Why did I love this book?
The “archdruid” in John McPhee’s 1971 narrative nonfiction book Encounters with the Archdruid is David Brower, the ardent, at times militant conservationist who spent the latter half of the 20th century fighting to protect wilderness and wild places from commercial exploitation. McPhee profiles Brower with characteristic depth and detail by bringing him together with three foes: a mineral engineer set on mining in the Glacier Peak Wilderness in the Cascade mountains of Washington; a real estate developer who hoped to build homes on what is now Cumberland Island National Seashore, and the commissioner of the U.S. Bureau of Reclamation, which, despite opposition from Brower and others, dammed the spectacular Glen Canyon on the Colorado River to create Lake Powell in northern Arizona and southern Utah.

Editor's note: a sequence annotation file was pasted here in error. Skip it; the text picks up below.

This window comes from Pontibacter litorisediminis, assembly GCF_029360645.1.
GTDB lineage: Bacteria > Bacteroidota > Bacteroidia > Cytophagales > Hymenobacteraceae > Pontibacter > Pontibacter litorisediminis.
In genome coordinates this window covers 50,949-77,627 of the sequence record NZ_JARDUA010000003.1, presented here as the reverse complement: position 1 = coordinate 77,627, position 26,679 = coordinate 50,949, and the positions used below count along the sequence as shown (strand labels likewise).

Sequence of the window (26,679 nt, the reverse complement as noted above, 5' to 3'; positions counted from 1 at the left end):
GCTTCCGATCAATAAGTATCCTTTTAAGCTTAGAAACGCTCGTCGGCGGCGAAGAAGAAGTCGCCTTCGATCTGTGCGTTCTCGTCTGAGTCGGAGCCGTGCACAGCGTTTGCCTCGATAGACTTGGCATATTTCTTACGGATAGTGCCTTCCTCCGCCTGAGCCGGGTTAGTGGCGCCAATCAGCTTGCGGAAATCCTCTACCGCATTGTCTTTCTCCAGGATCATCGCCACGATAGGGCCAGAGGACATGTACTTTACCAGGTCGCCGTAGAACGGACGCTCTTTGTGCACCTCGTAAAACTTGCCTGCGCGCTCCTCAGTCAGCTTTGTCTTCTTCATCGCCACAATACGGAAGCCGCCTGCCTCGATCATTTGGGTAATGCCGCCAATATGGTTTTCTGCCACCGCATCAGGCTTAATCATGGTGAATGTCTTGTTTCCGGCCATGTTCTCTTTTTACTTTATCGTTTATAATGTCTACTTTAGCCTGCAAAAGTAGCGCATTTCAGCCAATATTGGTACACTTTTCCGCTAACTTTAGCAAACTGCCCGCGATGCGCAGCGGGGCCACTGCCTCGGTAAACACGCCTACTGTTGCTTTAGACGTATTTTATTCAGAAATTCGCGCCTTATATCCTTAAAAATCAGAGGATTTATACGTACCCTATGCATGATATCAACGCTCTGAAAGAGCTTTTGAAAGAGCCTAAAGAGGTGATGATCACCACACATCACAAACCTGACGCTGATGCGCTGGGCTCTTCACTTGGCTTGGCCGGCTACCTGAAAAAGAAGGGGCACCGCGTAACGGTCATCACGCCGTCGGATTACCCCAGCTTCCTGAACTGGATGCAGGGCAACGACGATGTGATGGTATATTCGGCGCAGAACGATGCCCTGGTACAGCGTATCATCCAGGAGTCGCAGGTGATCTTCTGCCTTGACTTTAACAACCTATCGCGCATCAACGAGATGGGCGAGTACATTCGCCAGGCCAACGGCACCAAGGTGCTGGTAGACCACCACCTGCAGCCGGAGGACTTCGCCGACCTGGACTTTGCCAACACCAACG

McPhee arranges for Brower and the commissioner, Floyd Dominy, to take a rafting trip down the Colorado through the Grand Canyon and later a boat ride on Lake Powell. When McPhee proposed the trip to him, Dominy likened Brower to a steer he once had on his farm in Virginia that refused to get in the truck to go to market – “an independent bastard that nobody could corral.” In the end, Dominy said, “I shot him right in the head and butchered him myself. That’s the only way I could get rid of the bastard.”